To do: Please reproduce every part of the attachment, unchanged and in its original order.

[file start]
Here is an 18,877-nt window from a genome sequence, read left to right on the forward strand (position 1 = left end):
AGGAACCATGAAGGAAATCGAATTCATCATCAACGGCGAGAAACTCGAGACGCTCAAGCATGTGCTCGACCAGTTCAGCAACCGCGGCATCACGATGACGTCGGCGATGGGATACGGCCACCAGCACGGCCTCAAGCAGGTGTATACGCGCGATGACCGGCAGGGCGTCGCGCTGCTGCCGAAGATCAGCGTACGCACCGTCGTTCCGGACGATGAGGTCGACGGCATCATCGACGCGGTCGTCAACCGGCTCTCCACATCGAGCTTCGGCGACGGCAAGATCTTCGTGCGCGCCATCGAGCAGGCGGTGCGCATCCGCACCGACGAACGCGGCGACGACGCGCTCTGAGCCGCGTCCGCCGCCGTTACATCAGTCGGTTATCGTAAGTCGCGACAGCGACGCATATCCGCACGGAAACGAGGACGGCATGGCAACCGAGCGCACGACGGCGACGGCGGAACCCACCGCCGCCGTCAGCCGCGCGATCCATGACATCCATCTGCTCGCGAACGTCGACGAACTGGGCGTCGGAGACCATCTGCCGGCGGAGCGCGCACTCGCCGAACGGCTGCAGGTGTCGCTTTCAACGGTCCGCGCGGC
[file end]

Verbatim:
Here is an 18,877-nt window from a genome sequence, read left to right on the forward strand (position 1 = left end):
AGGAACCATGAAGGAAATCGAATTCATCATCAACGGCGAGAAACTCGAGACGCTCAAGCATGTGCTCGACCAGTTCAGCAACCGCGGCATCACGATGACGTCGGCGATGGGATACGGCCACCAGCACGGCCTCAAGCAGGTGTATACGCGCGATGACCGGCAGGGCGTCGCGCTGCTGCCGAAGATCAGCGTACGCACCGTCGTTCCGGACGATGAGGTCGACGGCATCATCGACGCGGTCGTCAACCGGCTCTCCACATCGAGCTTCGGCGACGGCAAGATCTTCGTGCGCGCCATCGAGCAGGCGGTGCGCATCCGCACCGACGAACGCGGCGACGACGCGCTCTGAGCCGCGTCCGCCGCCGTTACATCAGTCGGTTATCGTAAGTCGCGACAGCGACGCATATCCGCACGGAAACGAGGACGGCATGGCAACCGAGCGCACGACGGCGACGGCGGAACCCACCGCCGCCGTCAGCCGCGCGATCCATGACATCCATCTGCTCGCGAACGTCGACGAACTGGGCGTCGGAGACCATCTGCCGGCGGAGCGCGCACTCGCCGAACGGCTGCAGGTGTCGCTTTCAACGGTCCGCGCGGC